The most salient feature of American political life is partisan conflict. Gerrymandering and other factors in elections have disempowered moderates in both parties and increased the power of activist groups in each political coalition. The closeness of presidential elections emphasizes that the country is divided in relatively equal camps. The American system, in the eyes of citizens, is functioning less and less like a federal system in an orderly republic. It seems more and more like a closely competitive mass democracy. So long as the presidential coalitions remain roughly competitive, partisans expect some victories in between their defeats. …

The Supreme Court’s role in this scene, with Kennedy as the swing justice, has been to moderate and restrain the ambitions of each party. Kennedy deals out victories and defeats to each side — giving slightly more defeats to social conservatives. In effect, he constrains what each side can do to the other. His mercurial jurisprudence replicates and even gives the savor of legitimacy to a closely divided country.

So I’ve started to worry that if the Court soon consolidates to the left or the right, partisans on the losing end of that bargain will swiftly lose faith in democracy itself. A non-swinging Supreme Court would give the impression of super-charging the ability of one party to act, and restraining its competitor. A consolidated Supreme Court could open up whole new fields of legislation for one side to act against the other. At that point, what would happen?

… I can foresee both parties’ reaching for extraordinary measures if they felt that the Supreme Court had become the cat’s-paw of one party. The obvious bag of tricks includes states’ trying to nullify laws. Or one party could try to pack the Supreme Court with new justices to rectify or reverse the consolidation.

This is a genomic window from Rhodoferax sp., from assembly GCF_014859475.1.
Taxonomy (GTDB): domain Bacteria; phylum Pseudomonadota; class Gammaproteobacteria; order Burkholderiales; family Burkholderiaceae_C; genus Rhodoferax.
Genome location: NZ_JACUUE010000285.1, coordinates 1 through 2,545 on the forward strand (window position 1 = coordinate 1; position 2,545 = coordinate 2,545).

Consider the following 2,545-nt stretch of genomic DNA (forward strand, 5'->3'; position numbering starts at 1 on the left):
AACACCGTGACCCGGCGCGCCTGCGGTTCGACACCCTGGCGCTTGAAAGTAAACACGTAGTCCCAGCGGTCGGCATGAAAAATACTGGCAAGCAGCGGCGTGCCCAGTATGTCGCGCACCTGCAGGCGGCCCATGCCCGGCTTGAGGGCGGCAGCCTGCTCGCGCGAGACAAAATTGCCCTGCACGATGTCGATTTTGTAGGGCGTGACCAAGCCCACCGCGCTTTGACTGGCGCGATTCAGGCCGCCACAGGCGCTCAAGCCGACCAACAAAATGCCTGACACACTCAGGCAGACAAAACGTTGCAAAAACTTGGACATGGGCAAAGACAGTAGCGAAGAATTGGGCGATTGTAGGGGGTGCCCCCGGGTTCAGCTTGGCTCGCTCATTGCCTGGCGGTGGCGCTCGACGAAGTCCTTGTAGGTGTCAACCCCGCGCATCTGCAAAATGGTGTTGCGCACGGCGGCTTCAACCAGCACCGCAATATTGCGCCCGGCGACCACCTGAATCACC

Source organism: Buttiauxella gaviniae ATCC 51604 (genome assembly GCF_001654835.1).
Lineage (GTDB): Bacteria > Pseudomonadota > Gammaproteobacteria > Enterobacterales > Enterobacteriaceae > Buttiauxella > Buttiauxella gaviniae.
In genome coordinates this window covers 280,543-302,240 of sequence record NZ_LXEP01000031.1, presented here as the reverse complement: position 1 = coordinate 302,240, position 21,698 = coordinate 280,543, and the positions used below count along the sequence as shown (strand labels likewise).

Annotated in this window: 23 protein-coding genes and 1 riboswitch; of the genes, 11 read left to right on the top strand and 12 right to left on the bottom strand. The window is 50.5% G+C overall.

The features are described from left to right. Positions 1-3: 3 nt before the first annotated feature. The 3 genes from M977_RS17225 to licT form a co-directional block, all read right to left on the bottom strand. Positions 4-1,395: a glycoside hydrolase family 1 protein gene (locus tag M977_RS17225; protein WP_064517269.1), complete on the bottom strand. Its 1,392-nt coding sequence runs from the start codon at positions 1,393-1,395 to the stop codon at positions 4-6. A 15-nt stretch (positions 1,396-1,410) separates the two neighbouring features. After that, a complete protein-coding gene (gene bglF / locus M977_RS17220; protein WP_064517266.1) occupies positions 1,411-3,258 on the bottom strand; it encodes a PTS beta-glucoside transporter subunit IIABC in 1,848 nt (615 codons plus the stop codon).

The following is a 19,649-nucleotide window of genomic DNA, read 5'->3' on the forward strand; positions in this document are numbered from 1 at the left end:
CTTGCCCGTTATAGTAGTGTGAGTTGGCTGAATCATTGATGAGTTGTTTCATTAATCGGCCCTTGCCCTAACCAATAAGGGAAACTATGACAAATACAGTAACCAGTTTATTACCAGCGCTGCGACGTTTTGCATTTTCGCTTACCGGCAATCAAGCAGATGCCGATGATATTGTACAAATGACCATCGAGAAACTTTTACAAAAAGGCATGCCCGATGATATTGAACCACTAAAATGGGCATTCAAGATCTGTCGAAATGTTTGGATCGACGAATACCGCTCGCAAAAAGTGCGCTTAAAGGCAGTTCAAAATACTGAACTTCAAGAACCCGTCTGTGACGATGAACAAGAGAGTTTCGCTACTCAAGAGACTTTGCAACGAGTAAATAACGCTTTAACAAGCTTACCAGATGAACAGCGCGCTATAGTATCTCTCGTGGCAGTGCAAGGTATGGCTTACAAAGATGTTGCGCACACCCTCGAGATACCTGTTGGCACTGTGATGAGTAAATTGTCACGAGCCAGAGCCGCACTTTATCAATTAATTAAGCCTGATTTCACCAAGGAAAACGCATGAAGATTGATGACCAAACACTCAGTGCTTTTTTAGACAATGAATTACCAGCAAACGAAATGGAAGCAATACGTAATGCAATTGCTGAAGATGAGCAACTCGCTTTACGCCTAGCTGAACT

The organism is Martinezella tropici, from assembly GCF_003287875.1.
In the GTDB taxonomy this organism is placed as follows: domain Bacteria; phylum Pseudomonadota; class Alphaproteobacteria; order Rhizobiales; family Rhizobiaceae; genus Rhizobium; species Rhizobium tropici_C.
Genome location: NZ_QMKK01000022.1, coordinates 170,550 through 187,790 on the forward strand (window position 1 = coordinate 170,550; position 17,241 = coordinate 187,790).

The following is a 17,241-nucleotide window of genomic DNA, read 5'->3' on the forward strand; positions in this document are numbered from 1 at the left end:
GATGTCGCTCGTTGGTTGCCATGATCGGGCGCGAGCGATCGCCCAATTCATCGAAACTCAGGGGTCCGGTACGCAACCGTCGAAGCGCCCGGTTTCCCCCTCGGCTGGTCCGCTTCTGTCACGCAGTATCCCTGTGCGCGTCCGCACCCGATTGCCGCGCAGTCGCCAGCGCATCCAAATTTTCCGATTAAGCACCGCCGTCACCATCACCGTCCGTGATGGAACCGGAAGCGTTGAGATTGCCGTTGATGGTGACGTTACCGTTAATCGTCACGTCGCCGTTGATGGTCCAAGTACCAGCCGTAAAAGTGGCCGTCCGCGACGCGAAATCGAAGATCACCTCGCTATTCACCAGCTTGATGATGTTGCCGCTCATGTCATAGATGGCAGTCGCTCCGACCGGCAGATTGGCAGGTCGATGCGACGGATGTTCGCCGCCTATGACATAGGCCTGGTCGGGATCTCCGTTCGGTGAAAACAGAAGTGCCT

In other words, I’ve begun to think that what’s left of our constitutional regime relies on the impression of legitimacy given to it by a swinging Supreme Court, the Kennedy Court. Maybe we’ll get lucky and the relative strength of our respective presidential coalitions and the respective health of the Supreme Court justices will align to keep the court balanced roughly the way it is, preserving what’s left of our constitutional order. But lately, I’ve begun to doubt it.

If the accidents of history have made Anthony Kennedy our philosopher king, his death means American regime change.

One of the reasons that Dougherty calls Anthony Kennedy our “philosopher king” is due to his 1992 Planned Parenthood v. Casey assertion that, in a single sentence, probably provides the key to understanding his approach to jurisprudence: “At the heart of liberty is the right to define one’s own concept of existence, of meaning, of the universe, and of the mystery of human life.” It’s this capacious and basically libertarian attitude that has supported his philosophical (if not jurisprudential) approach to sex, abortion, marriage, speech, and more. We’ll probably never have someone like Kennedy back on the court.

I think Dougherty’s analysis is overly dramatic, but it’s true that Kennedy (along with Ruth Bader Ginsburg) developed a distinctive cult-like followings among certain politico-types. With Kennedy’s retirement, and Ginsburg’s eventual departure, the court’s character is sure to change.